Monday, June 18, 2012

The Cool Story about My First Time Getting Seriously Lost on the Subway

Tonight I had two donuts and a beer for dinner. That might not surprise you if you know me very well, but it's actually a pretty great story. 

So I got out of work late because I stayed behind listening to a co-worker's stories of Republican Conventions from ages past -- I won't go into details, but it's good stuff, the GOP actually can be fun at times, apparently -- and then I went to H&M where I got a great dress with pictures of zebras all over it, because I'm an adult, and that means I can do what I want, which at this point in my life means dressing like a little kid. 

Anyways, all I'd eaten by the time I headed home (about 8:45, I think) was a whole wheat bagel with Tofutti cream cheese, a bag of Cool Ranch Soy Crisps, and three granola bars. So I stumbled down into the subway a little delirious, I think, from a combination of exhaustion and the early stages of starvation. 

And, no surprise, I got on the wrong train. 

I got on at 34th Street. I usually get off at 110th street, when I manage to ride the subway correctly. This train blasted past 110th and didn't stop until 126th. I was so tired that as the train soared past my stop, I didn't even realize it -- I just thought, Oh, that's my subway stop, huh, cool -- until the train finally screeched to a halt 16 blocks uptown of where I needed to be.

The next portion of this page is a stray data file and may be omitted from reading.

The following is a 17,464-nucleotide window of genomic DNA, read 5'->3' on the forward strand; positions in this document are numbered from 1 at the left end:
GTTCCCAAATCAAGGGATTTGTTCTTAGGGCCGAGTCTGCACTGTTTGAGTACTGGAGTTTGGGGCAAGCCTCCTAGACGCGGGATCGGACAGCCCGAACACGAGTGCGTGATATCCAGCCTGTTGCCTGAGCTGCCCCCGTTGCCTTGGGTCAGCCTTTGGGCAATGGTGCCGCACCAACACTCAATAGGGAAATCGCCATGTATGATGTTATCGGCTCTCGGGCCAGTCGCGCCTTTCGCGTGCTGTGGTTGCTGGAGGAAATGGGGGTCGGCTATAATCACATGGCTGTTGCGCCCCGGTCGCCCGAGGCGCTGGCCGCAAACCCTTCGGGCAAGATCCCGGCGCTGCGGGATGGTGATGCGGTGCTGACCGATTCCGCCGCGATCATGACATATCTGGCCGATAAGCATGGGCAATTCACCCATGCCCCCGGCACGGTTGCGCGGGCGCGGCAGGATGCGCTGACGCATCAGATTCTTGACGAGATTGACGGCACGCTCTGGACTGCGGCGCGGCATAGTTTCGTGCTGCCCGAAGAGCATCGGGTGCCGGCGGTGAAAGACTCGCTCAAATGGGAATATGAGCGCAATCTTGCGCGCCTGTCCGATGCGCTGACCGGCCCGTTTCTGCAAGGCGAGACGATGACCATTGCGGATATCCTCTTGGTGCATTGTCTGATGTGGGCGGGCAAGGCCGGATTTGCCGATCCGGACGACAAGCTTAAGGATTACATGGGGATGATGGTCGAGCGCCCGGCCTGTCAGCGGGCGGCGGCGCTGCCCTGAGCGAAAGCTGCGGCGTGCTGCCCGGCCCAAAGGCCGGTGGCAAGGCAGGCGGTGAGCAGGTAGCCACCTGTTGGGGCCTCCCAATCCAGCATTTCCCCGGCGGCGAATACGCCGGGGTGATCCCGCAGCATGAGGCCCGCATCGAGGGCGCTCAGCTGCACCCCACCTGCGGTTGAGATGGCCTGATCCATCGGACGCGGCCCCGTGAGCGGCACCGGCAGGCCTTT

Miserably, I dragged my increasingly heavy purse off the train and waited for the next one. It finally came, so I clambered on and found a seat. And then that train also soared past 110th. 

I waved a little as my stop passed, got off at 59th, and stumbled over to the side of the track helpfully labelled "Uptown" and got on the next train that came, fingers crossed. At that point, I didn't really care where the train was going because I'd made the executive decision that if it was the wrong one, I'd just sleep in the subway.

It was the right train, and by no virtue of my own, I flopped out at 110th, starving. There was only one thing I wanted: canned palace paneer from Organic Forever, the hippie grocery two blocks from my place. Naturally, it was closed, but its next door neighbor, America Meat and Grocery, was still open. This might surprise you, but they didn't have any tasty vegetarian options (the closest thing they had to a vegetarian entree was Beef-a-roni, no thank you), so I wandered down to DELI GROCERY, down the block. 

The only thing there that looked good was beer, and I already had beer at home. So I moved on. 

At 9:58, I finally stumbled into Dunkin' Donuts, set to close in two minutes. 

"Wow, I'm so glad you're open! Hah! Hah!" I said to the kindly gentleman behind the counter, and proceeded to launch into my usual string of questions at Dunkin Donuts: "So do you have any whole wheat bagels left? And also with the veggie egg white sandwich, are the veggies like suspended in the egg, or do you guys have veggie meat?"

"Oh no. We have no eggs. We have only donuts," he said. 

I almost fainted right there. 


"You want a donut?"

"Oh. Umm."

I gazed at the wall of donuts, all the colors swirling together, and finally decided that this was a sign. At that point, I had two choices: settle for Dunkin', or walk another five blocks to Best Yet Grocery, which may or may not have been open, and hope they had something tastier than Beef-a-roni or Chocolate Sprinkles. 

Not happening. 

"Yeah, can I get a chocolate with sprinkles, please," I said. 

"You want chocolate? I give you strawberry too."